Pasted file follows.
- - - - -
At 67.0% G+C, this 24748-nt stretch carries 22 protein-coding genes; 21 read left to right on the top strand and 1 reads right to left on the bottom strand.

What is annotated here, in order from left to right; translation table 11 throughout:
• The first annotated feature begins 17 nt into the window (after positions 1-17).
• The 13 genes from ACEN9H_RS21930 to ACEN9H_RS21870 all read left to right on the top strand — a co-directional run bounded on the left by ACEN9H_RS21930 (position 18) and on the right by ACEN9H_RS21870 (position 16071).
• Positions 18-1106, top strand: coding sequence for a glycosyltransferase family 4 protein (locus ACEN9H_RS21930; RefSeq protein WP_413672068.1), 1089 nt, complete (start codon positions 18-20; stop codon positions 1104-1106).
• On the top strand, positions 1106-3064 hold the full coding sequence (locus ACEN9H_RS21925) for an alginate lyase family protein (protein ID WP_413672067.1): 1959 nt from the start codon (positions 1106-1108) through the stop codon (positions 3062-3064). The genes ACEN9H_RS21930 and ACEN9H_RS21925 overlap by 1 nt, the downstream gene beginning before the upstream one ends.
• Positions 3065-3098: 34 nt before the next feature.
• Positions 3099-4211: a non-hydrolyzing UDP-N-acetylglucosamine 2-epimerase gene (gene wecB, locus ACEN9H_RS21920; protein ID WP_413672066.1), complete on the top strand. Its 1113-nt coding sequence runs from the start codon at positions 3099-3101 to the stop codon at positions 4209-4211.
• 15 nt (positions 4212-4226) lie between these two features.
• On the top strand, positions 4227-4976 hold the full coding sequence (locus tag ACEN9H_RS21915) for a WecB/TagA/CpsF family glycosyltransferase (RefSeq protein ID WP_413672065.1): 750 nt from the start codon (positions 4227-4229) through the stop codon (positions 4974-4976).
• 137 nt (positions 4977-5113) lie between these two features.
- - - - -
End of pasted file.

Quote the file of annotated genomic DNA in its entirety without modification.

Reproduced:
At 67.0% G+C, this 24748-nt stretch carries 22 protein-coding genes; 21 read left to right on the top strand and 1 reads right to left on the bottom strand.

What is annotated here, in order from left to right; translation table 11 throughout:
• The first annotated feature begins 17 nt into the window (after positions 1-17).
• The 13 genes from ACEN9H_RS21930 to ACEN9H_RS21870 all read left to right on the top strand — a co-directional run bounded on the left by ACEN9H_RS21930 (position 18) and on the right by ACEN9H_RS21870 (position 16071).
• Positions 18-1106, top strand: coding sequence for a glycosyltransferase family 4 protein (locus ACEN9H_RS21930; RefSeq protein WP_413672068.1), 1089 nt, complete (start codon positions 18-20; stop codon positions 1104-1106).
• On the top strand, positions 1106-3064 hold the full coding sequence (locus ACEN9H_RS21925) for an alginate lyase family protein (protein ID WP_413672067.1): 1959 nt from the start codon (positions 1106-1108) through the stop codon (positions 3062-3064). The genes ACEN9H_RS21930 and ACEN9H_RS21925 overlap by 1 nt, the downstream gene beginning before the upstream one ends.
• Positions 3065-3098: 34 nt before the next feature.
• Positions 3099-4211: a non-hydrolyzing UDP-N-acetylglucosamine 2-epimerase gene (gene wecB, locus ACEN9H_RS21920; protein ID WP_413672066.1), complete on the top strand. Its 1113-nt coding sequence runs from the start codon at positions 3099-3101 to the stop codon at positions 4209-4211.
• 15 nt (positions 4212-4226) lie between these two features.
• On the top strand, positions 4227-4976 hold the full coding sequence (locus tag ACEN9H_RS21915) for a WecB/TagA/CpsF family glycosyltransferase (RefSeq protein ID WP_413672065.1): 750 nt from the start codon (positions 4227-4229) through the stop codon (positions 4974-4976).
• 137 nt (positions 4977-5113) lie between these two features.